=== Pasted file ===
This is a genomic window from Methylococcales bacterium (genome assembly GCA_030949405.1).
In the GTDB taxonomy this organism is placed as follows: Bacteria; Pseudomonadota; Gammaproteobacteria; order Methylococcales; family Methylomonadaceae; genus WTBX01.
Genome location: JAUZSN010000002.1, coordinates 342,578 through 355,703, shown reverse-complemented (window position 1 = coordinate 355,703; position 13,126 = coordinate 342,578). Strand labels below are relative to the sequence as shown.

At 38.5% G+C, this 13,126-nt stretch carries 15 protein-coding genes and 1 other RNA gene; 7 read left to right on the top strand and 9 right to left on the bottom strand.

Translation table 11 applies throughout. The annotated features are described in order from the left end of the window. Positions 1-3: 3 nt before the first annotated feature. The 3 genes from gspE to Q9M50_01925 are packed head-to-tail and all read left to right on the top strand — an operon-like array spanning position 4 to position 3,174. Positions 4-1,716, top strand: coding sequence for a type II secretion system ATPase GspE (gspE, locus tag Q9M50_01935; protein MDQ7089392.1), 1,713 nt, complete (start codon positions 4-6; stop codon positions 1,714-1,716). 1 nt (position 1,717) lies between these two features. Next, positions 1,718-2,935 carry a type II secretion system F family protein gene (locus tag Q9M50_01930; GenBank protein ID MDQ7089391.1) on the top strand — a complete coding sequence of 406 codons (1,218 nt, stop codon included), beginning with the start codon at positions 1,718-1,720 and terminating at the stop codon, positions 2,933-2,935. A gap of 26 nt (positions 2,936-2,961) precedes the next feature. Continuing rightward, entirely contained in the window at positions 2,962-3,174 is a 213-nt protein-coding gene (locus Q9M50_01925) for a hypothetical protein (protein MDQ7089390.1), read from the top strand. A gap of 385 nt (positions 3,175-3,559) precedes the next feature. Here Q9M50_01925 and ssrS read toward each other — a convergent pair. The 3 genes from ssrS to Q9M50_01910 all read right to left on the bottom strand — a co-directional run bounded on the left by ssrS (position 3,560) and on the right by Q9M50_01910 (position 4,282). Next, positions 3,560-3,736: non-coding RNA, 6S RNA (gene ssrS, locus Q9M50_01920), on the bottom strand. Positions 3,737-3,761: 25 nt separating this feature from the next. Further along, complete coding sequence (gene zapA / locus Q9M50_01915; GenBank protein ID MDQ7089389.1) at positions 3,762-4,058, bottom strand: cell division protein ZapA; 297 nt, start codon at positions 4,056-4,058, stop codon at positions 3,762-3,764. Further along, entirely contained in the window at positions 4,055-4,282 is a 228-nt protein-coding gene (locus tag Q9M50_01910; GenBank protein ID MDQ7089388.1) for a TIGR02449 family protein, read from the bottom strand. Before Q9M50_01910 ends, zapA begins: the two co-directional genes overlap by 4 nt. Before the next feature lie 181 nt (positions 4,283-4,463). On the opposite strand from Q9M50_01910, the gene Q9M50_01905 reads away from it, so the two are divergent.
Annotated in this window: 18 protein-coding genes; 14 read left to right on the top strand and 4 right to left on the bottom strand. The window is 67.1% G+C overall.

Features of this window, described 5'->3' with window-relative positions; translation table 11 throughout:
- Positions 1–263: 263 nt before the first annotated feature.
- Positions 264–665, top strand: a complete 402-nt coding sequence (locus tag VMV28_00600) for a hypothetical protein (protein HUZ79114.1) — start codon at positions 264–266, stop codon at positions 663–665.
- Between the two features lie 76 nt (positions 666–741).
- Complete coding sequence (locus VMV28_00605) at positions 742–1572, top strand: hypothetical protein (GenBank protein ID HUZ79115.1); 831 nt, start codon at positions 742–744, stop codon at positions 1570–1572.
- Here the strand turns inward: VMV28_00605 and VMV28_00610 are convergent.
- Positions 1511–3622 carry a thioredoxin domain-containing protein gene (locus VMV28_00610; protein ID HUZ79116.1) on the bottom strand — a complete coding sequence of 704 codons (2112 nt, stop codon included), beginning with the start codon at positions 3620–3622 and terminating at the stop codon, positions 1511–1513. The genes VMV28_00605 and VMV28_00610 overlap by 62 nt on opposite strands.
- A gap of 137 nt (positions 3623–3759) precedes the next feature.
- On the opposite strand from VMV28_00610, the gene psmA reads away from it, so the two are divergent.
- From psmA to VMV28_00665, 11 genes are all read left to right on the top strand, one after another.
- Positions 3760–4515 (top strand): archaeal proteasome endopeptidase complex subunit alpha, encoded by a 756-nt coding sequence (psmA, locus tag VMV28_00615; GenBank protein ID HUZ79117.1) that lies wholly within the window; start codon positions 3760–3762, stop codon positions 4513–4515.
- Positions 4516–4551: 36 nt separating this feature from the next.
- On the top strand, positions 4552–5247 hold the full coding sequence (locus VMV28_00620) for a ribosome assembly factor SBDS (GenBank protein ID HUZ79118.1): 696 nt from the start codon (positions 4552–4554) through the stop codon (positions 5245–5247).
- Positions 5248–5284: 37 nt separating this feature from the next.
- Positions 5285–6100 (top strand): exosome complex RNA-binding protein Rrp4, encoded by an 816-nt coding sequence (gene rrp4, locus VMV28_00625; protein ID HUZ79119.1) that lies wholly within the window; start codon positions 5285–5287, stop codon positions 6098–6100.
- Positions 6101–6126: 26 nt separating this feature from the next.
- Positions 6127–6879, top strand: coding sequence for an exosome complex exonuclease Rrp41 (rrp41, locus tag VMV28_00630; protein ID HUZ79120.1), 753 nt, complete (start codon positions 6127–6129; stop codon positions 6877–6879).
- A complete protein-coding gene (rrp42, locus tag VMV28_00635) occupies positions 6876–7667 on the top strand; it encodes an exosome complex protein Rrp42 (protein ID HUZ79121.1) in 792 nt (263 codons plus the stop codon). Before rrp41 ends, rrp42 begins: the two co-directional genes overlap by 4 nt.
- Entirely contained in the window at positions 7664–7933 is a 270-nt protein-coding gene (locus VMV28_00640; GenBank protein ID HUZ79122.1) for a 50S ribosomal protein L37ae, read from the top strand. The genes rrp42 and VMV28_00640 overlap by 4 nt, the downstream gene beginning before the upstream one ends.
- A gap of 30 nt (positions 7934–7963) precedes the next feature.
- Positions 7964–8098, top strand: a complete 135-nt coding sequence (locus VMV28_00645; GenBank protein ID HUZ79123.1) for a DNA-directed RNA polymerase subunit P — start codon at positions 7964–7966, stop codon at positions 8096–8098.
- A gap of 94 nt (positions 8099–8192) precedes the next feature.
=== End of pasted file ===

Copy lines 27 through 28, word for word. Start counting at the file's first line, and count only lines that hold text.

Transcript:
- Positions 7964–8098, top strand: a complete 135-nt coding sequence (locus VMV28_00645; GenBank protein ID HUZ79123.1) for a DNA-directed RNA polymerase subunit P — start codon at positions 7964–7966, stop codon at positions 8096–8098.
- A gap of 94 nt (positions 8099–8192) precedes the next feature.